are you faking it ’til you make it?

ONLY IN INDIA ©2017 Metta Yoga & Bodywork Company

Below is a question that was asked in a Facebook yoga group I belong to.  As a teacher who is persona non grata in my local “yoga community”, it was an important question.  My answer to the teacher’s question is below it.

“I’m wondering how people experience and process professional jealousy. It seems to be a part of our normal human experience, but it feels particularly horrible – sticky, viscous and taboo. Sometimes it’s ridiculous – resenting that a new teacher, who I’ve mentored and supported – has ten people in their first class, even though most of them are friends there to offer support. Other times it’s more peer-related: why has that person received that opportunity (even if it’s one I didn’t want) or that recognition or that amount of money? For me, it seems to be rooted partly in anxiety about my capacity to make a living (which is compromised because of my disabilities), and partly in a voracious need to be seen – which I can laugh about, but there it is.”

“I think it’s all about finding your niche and to stop trying to be all things for every yoga student. I’m not a “love and light” type of teacher so for those people looking for that, I’m not their teacher. There are plenty of others out there who will be. I always remember what I heard Seanne Corn say in a workshop, that she’d rather teach to the two who get it (i.e., what she teaches) than the 10 who don’t.  I’ve reconciled myself with that.  That might not mean a lot of money in my yoga bank account, but it’s all about choices. I’d rather be me than try to be something I’m not.  I’m not going to fake it to make it.”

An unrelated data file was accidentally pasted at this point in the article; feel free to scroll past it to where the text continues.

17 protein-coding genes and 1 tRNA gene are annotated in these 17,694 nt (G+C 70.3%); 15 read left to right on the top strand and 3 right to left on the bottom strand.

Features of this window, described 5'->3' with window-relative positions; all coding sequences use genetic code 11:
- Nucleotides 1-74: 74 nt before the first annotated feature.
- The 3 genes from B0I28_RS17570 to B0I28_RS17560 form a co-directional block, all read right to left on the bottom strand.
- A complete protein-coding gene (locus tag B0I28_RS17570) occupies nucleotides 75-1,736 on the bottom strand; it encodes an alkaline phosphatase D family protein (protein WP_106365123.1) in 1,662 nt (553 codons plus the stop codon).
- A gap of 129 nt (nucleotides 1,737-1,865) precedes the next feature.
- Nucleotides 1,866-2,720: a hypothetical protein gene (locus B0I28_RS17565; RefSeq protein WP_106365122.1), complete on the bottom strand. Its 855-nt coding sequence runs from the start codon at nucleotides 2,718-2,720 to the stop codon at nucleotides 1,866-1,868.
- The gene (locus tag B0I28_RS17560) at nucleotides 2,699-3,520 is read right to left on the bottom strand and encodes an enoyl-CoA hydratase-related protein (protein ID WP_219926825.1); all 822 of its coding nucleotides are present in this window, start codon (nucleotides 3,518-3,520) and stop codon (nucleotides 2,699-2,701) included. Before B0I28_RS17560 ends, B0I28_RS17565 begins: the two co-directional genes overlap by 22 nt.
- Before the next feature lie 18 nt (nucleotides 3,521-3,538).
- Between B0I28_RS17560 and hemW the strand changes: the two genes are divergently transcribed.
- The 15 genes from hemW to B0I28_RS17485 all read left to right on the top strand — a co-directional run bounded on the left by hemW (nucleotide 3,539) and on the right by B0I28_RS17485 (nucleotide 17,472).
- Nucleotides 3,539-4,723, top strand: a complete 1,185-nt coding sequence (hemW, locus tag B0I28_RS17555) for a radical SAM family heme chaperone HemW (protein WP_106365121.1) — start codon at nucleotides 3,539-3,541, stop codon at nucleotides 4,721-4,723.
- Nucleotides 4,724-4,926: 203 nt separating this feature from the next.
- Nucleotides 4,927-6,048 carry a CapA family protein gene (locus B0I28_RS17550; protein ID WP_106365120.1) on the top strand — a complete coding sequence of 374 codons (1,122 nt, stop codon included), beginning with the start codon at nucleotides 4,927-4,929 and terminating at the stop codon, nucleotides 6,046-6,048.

What say you, yoga peeps?  Are you faking it by pushing down your emotions as if they are something dirty?

From my Buddhist perspective, less than beneficial emotions are not to be transcended, they are merely to be recognized and let go.  Yes, I know, SIMPLE BUT NOT EASY.

In this Facebook yoga group some said negative emotions should be transcended so we can evolve into an enlightened state.  Good luck with that Humans!

It fascinates me to see how many yoga people believe we are supposed to be immune to jealousy, hate, anger, bitterness, etc. merely because we practice yoga.  A 200 hour training, 1000 hours, or even 10,000 hours of training does not mean we become enlightened.  I mean seriously?!  Ramana Maharshi spent days in such deep samadhi that he was unaware of ant bites.  THAT’S trancendance, people!

After about six weeks, “he was carried out and cleaned up. For the next two months he stayed in the Subramanya Shrine, so unaware of his body and surroundings that food had to be placed in his mouth or he would have starved.”  And we expect to become enlightened or transcend painful emotions just because we do a little yoga?  WHAT?!  One woman commented in the Facebook group that she felt “immature” and so “unevolved” for having an emotion like jealousy.  I’ve heard the Dalai Lama say that sometimes he still gets annoyed at reporters’ dumb questions.  Hey, if HHDL can get miffed about dumb questions, so can I.